Observations from Angela Lennox, DVM:

The Truth about “Micro Teacup” Mini Pigs

Mini pigs make great pets, no doubt about that!  For those wishing to add a pet pig to the household (or barnyard), remember it’s buyer beware!  ALL baby pigs are small!  Some unscrupulous breeders sell baby pigs far younger than recommended so they look small, but hide the fact they will be much larger than grown. Remember that a miniature pig is not full grown until 5 years of age and a healthy adult miniature pig should weigh between 40-120 lbs, depending on the breed. If the breeder says that your pig will be smaller than that, they are either misleading you or selling an unhealthy pig.

How can you be sure your mini pig stays mini?

  1. Check the references of the breeder, and ask to talk with other buyers and possibly visit their pigs.  Avoid breeders who won’t get put you in contact with other buyers.
  2. Ask to see the parents. Of course, you could always be shown other pigs who are not the parents, but if the breeder hesitates or declines, walk away. Again, remember that pigs are not fully grown until 5 years of age and can be bred well before that, so the parents may not be fully grown yet either!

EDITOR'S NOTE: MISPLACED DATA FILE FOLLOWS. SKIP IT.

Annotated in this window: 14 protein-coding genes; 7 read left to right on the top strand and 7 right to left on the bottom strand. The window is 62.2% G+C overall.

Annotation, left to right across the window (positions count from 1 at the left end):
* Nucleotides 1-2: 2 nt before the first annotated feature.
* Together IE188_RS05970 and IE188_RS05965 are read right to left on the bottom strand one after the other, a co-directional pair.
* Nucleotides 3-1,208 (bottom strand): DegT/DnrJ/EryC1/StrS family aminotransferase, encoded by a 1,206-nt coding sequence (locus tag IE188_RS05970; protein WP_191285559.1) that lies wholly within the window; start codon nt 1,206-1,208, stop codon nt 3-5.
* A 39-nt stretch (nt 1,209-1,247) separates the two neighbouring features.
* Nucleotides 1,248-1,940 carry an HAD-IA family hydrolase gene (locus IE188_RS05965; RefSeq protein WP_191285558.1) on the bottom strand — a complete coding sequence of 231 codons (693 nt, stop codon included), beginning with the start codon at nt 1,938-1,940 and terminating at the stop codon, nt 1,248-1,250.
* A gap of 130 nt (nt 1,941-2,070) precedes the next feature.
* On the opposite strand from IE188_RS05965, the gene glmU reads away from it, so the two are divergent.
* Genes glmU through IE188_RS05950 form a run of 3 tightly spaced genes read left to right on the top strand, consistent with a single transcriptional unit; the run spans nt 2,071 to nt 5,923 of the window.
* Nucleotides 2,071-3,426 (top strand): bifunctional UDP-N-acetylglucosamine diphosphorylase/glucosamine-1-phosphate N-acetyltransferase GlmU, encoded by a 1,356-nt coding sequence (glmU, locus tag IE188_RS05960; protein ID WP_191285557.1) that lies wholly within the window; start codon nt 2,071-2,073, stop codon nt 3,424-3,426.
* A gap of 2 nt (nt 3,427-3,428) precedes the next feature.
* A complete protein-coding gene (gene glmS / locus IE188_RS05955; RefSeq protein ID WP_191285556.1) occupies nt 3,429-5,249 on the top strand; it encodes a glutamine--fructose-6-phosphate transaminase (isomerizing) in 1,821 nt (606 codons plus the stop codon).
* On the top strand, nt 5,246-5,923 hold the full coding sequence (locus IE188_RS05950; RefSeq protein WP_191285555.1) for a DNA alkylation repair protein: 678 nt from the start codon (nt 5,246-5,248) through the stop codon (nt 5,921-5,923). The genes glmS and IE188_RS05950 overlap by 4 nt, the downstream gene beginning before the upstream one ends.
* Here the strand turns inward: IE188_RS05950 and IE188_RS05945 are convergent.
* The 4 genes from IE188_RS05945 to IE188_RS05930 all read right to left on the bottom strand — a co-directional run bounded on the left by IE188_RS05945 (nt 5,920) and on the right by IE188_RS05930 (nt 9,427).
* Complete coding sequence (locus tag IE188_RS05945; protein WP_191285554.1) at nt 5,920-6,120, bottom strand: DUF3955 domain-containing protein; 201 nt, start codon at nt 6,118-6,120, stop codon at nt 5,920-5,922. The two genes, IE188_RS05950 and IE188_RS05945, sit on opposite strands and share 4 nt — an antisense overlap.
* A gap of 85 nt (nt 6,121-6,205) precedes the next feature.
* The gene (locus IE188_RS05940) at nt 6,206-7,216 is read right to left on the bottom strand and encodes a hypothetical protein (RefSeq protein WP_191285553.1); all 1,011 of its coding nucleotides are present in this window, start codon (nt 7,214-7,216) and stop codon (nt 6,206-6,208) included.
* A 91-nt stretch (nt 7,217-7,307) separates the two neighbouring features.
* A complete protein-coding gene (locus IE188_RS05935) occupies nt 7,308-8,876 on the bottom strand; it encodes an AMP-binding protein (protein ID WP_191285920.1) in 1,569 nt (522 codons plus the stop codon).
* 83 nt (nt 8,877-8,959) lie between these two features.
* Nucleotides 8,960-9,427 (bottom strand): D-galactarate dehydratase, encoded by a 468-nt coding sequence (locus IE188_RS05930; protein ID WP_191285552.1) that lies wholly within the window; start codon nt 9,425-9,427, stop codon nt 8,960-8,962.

3. Never buy a bottle fed or pre-weaned pig; these animals are at higher risk for medical and behavioral problems.  Only buy pigs that are completely weaned and eating solid food well.
  4. NEVER buy the runt; this actually goes for any species!  (This doesn’t mean we don’t love rescuing them!)
  5. Only buy pets from breeders with a health guarantee, and bring your new pig for a health check up as soon as possible after purchase. If your pig has not been spayed or neutered before purchase, it is very important to arrange the surgery while they are still relatively small, as surgery is generally cheaper and recovery is faster when pigs are still small. We recommend spaying all pet pigs for medical and behavioral reasons.

Remember pot belly pigs should eat commercial food designed for pet pigs, never for farm pigs.  Avoid obesity and all the secondary health problems by never feeding your pig from the table, and only offering healthy vegetables and some fruits for treats.  Free range pigs allowed to graze and get exercise are almost always the healthiest!

Pigs are very smart and can develop behavior problems if not properly trained and enriched. While many owners find this to be the best part of owning a pig, it can be a lot of work and isn’t for everyone. We offer free pre-purchase consults for all new pet-owners and we strongly recommend that you come meet with us BEFORE you purchase your pig to make sure that you are prepared to provide everything she needs to live a long and happy life!